While our staff here at Nash Auctions Inc. handles most of the grunt work involved in selling your
consignment or estate goods, there are a few things you can do to make the sale go more smoothly
and ultimately put a few more dollars in your pockets, and be happier at the end of the day.

It should go without saying, but the better your merchandise looks in the auction, the better it's likely
to sell. Items that have been disused or kept in storage for long periods of time are likely to be dirty.
Get out the vacuum cleaner and get the dust off of the upholstered furniture. If the upholstery has an
odor, invest in a bottle of Febreeze. Wipe down and maybe give the wooden furniture a shot of Pledge
or Orange Glow. Give the glassware a bath if it's dingy with kitchen film. Make it sparkle! These small
chores won't take long and will help potential bidders envision how good your items will look in their
homes.

The same goes for pieces in need of touch up or repair. Be sure the legs on all furnishings are tight.
Get some Old English and go over pieces that are scratched or scuffed. Take the time before your
goods go to the auction to do the minor repairs, touch up, and clean up. It pays off in the end.
Remember, no one at the auction is shopping for a project.

We urge all of our sellers to maintain realistic expectations as to what any item will sell for in our
auction.  Chances are you're selling used or second hand goods. That's perfectly fine, but in most cases
you shouldn't expect to get the price of new merchandise for used. Many items in our homes go in and
out of style or fashion almost yearly. While that 1980's Herculon plaid sofa for example, may still be
perfectly serviceable, but it's dated and out of style today so likely won't generate a great deal of
interest.

Many items to be sold, especially in estate sales have a great deal of sentimental value to friends and
family members. You just might love that pair of lamps because you remember them in Grandma's
living room. But remember, she was your grandmother and not our bidders' grandmother. Sentimental
value almost never translates into dollars at sale time.

Make good decisions about what to consign to the auction. Again, it's something that should go
without saying, but some things just aren't salable. Items that are too badly damaged to be
serviceable, unless they may have some salvage value are a good example. Appliances that don't work,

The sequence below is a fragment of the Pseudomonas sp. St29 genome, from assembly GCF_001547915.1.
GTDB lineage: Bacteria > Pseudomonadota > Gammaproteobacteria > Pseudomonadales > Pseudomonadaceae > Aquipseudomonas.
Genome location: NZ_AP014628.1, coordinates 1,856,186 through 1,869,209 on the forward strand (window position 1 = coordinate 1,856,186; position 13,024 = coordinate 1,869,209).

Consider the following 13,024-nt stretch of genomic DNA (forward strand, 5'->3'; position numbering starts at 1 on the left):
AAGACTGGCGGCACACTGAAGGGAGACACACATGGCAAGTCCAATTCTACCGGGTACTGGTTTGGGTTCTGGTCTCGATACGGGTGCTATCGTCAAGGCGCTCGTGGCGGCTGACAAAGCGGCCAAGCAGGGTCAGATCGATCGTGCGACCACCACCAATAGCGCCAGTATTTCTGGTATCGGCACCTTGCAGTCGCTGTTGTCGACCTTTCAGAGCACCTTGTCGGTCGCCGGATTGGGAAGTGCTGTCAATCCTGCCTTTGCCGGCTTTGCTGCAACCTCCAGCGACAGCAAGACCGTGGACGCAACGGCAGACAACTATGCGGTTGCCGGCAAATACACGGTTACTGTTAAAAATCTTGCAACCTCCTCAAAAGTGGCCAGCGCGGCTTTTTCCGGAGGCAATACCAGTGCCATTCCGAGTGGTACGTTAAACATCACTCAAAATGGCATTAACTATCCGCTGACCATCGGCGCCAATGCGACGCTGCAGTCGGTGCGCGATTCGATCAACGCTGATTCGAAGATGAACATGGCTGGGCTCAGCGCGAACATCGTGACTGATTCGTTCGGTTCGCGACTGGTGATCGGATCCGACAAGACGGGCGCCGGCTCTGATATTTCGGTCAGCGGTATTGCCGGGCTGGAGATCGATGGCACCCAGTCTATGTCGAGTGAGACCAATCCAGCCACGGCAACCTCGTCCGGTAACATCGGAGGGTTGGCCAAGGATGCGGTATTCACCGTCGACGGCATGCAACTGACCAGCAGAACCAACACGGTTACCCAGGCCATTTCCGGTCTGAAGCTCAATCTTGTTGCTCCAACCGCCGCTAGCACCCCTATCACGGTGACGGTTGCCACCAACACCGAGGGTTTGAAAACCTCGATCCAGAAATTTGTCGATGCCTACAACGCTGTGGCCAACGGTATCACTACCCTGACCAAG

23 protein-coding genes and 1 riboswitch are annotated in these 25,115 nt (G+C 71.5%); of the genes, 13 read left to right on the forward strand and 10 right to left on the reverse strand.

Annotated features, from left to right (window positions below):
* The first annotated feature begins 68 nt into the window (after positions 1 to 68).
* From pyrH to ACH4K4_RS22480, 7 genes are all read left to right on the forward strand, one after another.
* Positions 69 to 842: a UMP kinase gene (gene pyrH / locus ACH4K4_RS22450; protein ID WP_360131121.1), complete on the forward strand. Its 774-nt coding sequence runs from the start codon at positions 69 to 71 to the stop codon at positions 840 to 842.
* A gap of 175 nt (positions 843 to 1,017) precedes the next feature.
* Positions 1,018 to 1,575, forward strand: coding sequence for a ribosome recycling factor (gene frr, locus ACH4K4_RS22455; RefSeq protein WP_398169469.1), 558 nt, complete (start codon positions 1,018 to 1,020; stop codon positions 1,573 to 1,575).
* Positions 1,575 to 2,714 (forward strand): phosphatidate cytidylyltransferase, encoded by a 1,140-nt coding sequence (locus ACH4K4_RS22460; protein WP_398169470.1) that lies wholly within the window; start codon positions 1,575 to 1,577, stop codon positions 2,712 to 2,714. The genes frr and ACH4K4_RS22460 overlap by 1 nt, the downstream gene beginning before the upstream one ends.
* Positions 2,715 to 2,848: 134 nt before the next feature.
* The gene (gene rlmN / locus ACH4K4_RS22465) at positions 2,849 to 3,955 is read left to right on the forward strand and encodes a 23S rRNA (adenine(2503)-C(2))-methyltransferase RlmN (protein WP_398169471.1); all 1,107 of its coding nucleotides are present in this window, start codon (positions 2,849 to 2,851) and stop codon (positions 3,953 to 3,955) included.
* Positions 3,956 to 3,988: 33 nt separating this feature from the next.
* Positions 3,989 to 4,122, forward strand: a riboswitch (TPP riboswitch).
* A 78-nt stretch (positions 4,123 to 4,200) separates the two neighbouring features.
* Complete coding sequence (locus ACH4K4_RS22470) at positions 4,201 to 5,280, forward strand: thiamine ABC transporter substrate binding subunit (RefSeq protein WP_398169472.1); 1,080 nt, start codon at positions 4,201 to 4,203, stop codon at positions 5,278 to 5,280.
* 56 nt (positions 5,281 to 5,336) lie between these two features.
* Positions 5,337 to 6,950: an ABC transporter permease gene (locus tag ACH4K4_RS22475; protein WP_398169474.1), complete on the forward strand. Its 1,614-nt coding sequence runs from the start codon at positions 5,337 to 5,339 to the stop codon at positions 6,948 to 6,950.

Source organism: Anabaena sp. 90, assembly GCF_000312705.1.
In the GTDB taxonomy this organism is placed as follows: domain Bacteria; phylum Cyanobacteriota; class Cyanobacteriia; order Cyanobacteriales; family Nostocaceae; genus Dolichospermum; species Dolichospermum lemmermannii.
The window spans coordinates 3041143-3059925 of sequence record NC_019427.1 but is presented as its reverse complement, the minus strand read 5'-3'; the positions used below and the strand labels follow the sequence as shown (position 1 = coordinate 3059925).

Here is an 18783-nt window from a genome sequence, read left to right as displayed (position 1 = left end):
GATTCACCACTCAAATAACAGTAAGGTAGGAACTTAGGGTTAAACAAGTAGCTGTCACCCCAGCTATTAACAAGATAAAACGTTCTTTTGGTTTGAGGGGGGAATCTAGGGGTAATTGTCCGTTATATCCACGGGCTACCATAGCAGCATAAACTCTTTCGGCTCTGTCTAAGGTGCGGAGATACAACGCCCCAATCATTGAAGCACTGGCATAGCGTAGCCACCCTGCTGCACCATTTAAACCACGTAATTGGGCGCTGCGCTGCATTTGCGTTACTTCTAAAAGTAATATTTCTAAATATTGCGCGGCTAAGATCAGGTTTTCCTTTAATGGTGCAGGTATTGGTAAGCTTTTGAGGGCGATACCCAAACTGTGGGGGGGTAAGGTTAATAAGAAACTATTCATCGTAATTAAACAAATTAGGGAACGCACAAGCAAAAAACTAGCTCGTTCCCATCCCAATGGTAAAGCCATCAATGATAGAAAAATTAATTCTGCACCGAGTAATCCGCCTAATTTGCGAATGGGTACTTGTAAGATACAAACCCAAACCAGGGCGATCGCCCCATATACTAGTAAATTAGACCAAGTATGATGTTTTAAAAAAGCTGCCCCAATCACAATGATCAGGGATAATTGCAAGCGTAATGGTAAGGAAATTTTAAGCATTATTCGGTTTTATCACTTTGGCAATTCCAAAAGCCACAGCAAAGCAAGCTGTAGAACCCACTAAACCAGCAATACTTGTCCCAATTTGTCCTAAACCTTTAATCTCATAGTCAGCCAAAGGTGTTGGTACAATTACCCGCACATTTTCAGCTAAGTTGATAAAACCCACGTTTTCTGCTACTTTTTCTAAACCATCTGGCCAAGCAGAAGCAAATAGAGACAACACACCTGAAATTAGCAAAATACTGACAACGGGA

furniture that's been dog chewed or is otherwise just worn out, and picture tube style TV sets are good
examples of goods that typically do not sell. The same goes for home computers a year old or more.
They're simply obsolete. Items left over from garage sales are another example of goods that perform
poorly. After all, if it wouldn't bring 25¢ at a yard sale it's likely not going to sell here either. Allowing
us to focus on selling your quality goods will result in a better pay off after the sale while those other
items are probably best discarded or donated to your local charitable thrift store.

During and after the sale focus on the big picture instead of single items. Many times folks become
upset when one or another item sells at a price below what was expected, while ignoring the fact that
some other item brought much more than was ever imagined. Our experience is that on the whole,
your consignments will bring as a lot, about what they should. Talk to our auctioneer before sale day if
you have concerns about any specific items.
Tips for successful selling in our auction
Nash Auctions Inc.
947 N. NC Hwy 343
South Mills, NC 27976
NC Auction Firm 9615
(Firm Licensee: Brenda Nash)
Auctioneer: Ted Nash
(NCAL 7648 - VAAL 3122)
Licensed - Bonded
References available on request
phone: 252.771.5583 or 252.340.3313
How will my merchandise be offered on sale day?
A great deal of effort goes into setting up our auctions. Merchandise from separate consignors must be grouped
together, items numbered and recorded in our computer system, photographed for advertisements, and displayed.
Many items have value and interest enough to be sold individually. Other items may me of marginal value or limited
interest. This occurs most frequently when selling estates where we may be tasked with selling the entire contents of
someone's home. In cases of less valuable goods we frequently group them with other similar items in a combination
lot or what's commonly known as a box lot. Offering several items together this way helps move the sale along
smoothly and ultimately increases the return to the seller. Occasionally an item offered individually may fail to garner
a bid. In such cases the auctioneer may opt to combine it with an additional item belonging to the same seller or to
"no-sale" the item using his best judgment as to what best benefits the seller.

You may want to set "reserves", or minimum bids below which an item won't be sold, on some pieces that carry a
particularly high value. Again, we urge you to be realistic. Reserves can be a turn off on sale day, and you may incur
a "no sale fee" for those items failing to attain their minimum bids. This is where it's especially important do business
with an auctioneer and an auction firm that have established a reputation for honesty and integrity. At Nash Auctions
Inc. we make it a point to work in the best interest of our sellers. Our auctioneer will decline bids that are insulting to
the value of your good merchandise. We're here to sell your goods for a fair price, not to give them away. Items that
fail to sell may, at the seller's discretion, be retained by the auction firm to be offered again at a future sale, or may
be returned to the seller.